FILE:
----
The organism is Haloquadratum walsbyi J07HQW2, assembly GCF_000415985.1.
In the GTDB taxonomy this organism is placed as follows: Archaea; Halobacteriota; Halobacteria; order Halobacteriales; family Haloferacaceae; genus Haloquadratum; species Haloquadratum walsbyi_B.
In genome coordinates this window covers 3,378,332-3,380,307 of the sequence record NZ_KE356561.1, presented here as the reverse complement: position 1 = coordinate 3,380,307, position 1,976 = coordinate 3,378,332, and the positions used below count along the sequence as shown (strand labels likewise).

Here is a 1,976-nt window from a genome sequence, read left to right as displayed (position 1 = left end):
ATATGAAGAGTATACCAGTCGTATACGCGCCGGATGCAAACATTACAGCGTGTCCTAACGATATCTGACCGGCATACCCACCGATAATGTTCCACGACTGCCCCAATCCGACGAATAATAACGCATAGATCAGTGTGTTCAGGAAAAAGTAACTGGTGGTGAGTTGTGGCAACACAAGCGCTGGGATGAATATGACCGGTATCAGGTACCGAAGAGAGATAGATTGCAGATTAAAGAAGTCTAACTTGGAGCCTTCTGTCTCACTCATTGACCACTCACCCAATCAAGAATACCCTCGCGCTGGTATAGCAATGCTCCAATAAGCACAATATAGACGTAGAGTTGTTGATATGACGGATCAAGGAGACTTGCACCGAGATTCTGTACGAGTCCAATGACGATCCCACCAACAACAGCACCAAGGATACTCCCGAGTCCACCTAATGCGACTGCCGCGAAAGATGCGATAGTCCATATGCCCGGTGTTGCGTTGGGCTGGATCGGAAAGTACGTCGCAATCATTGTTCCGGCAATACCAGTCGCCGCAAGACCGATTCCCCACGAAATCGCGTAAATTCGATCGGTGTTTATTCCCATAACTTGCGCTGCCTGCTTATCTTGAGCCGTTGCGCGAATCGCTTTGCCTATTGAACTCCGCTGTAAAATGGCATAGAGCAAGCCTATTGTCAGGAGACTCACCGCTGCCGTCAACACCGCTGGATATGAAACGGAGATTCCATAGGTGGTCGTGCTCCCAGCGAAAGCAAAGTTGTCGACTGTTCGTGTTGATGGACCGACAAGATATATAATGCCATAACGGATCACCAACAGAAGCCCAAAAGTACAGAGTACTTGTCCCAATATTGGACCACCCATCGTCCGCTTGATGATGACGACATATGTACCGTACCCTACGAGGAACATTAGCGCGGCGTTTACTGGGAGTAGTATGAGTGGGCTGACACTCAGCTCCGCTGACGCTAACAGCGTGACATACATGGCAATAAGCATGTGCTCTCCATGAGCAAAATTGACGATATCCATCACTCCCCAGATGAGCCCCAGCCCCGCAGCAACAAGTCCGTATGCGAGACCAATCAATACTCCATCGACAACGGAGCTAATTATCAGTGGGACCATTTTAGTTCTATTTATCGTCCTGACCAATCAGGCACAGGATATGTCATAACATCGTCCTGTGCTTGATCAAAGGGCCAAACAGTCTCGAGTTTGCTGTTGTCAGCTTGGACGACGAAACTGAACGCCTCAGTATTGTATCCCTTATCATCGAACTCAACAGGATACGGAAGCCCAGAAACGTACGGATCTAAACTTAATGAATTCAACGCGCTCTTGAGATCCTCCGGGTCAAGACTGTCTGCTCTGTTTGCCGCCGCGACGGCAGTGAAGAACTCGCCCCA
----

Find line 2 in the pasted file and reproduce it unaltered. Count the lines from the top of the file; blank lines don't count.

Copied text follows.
In the GTDB taxonomy this organism is placed as follows: Archaea; Halobacteriota; Halobacteria; order Halobacteriales; family Haloferacaceae; genus Haloquadratum; species Haloquadratum walsbyi_B.